Porsche's revenue grew strongly between the 2011 and 2021 fiscal years, from just under 11 billion euros in 2011 to some 30 billion euros in 2021. The company was able to reap synergies following a maneuver of company integration resulting in Porsche becoming a subsidiary of Volkswagen Group in 2012. Despite weakening automobile markets across the world between 2016 and 2019, deliveries of Porsche’s luxury vehicles had steadily increased until the COVID-19 pandemic hit the automotive industry.
Electric car sales are growing in some of the world’s largest automobile markets such as China and the United States, and consumers have shown interest following improvements to range, charging infrastructure, and performance. Volkswagen aims to become a leading manufacturer of electric vehicles and promised an all-electric lineup by 2030. In June 2020, the company struck an agreement with Ford to produce motor vehicles, including electric and autonomous ones. Porsche’s first modern-era electric sports car hit markets in 2020. The Porsche Taycan was met with unexpected demand in North America. Porsche is expecting to produce electric sport utility vehicles (SUVs) by 2022.
Porsche’s Covid-19 response
Like the majority of auto manufacturers in Europe, Porsche’s factories ground to a halt in March 2020 due to the Covid-19 pandemic, affecting a third of the company’s workforce. Porsche restarted production the following May. Although factories closed in order to prevent spread of the coronavirus, Porsche could not justify producing new vehicles until supply chains could handle the renewing demand. New vehicle sales plummeted during the pandemic in markets across the globe. Porsche’s sales in the United States declined most severely out of Volkswagen’s brands. Customers of high-end vehicles, including Porsche’s sports cars, are financially well-insulated and have the security to fair reasonably well during a recession. This is demonstrated by the strong revenue generated by Porsche in 2020 and 2021, amidst the global chip shortage.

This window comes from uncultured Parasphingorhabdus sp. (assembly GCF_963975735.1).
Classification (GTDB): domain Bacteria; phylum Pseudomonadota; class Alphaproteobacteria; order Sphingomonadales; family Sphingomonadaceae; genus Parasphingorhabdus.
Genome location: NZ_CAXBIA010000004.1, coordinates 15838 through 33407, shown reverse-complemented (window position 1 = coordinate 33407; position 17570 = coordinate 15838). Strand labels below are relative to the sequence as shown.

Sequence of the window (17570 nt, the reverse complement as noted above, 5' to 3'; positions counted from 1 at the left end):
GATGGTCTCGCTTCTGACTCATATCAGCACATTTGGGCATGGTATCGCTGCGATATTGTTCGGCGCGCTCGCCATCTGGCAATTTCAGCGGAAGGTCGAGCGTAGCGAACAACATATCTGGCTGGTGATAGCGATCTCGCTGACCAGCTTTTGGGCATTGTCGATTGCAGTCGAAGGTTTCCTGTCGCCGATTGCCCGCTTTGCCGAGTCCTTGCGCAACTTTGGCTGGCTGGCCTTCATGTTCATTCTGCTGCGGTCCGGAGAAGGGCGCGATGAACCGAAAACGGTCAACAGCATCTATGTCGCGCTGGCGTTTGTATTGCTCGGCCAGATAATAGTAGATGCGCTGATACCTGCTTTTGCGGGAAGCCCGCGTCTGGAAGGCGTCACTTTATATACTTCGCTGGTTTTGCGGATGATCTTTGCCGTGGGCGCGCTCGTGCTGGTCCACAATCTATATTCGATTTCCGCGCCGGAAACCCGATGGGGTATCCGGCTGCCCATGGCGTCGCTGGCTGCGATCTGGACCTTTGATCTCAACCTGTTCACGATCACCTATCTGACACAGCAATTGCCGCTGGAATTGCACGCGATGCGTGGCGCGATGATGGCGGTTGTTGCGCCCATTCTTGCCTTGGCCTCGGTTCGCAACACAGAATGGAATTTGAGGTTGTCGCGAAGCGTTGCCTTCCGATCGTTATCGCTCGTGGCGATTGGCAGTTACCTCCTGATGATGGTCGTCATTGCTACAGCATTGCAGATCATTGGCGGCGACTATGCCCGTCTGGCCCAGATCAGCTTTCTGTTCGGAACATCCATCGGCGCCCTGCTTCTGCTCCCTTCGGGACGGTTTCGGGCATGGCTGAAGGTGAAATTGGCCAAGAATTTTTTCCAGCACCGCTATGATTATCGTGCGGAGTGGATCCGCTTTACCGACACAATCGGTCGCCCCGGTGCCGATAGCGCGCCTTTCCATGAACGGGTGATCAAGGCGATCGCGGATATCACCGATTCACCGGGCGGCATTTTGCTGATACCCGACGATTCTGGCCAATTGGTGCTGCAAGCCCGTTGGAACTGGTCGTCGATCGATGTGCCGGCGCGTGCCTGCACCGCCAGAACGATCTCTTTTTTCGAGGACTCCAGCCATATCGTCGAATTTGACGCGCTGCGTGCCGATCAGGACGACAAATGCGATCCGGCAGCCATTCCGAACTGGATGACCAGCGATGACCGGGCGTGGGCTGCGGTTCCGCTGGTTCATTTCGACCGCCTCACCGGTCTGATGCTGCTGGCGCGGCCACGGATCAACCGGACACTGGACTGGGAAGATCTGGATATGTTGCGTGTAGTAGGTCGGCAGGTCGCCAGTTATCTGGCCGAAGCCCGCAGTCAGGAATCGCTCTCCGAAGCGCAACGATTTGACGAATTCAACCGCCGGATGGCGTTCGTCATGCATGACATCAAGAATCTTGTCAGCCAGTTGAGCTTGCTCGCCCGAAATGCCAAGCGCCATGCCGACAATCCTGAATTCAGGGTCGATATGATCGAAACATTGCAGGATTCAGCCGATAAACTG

Porsche's revenue from FY 2011 to FY 2021
(in billion euros)
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Volkswagen. (March 15, 2022). Porsche's revenue from FY 2011 to FY 2021 (in billion euros) [Graph]. In Statista. Retrieved October 02, 2022, from https://www.statista.com/statistics/279488/revenue-of-porsche/
Volkswagen. "Porsche's revenue from FY 2011 to FY 2021 (in billion euros)." Chart. March 15, 2022. Statista. Accessed October 02, 2022. https://www.statista.com/statistics/279488/revenue-of-porsche/
Volkswagen. (2022). Porsche's revenue from FY 2011 to FY 2021 (in billion euros). Statista. Statista Inc.. Accessed: October 02, 2022. https://www.statista.com/statistics/279488/revenue-of-porsche/
Volkswagen. "Porsche's Revenue from Fy 2011 to Fy 2021 (in Billion Euros)." Statista, Statista Inc., 15 Mar 2022, https://www.statista.com/statistics/279488/revenue-of-porsche/
Volkswagen, Porsche's revenue from FY 2011 to FY 2021 (in billion euros) Statista, https://www.statista.com/statistics/279488/revenue-of-porsche/ (last visited October 02, 2022)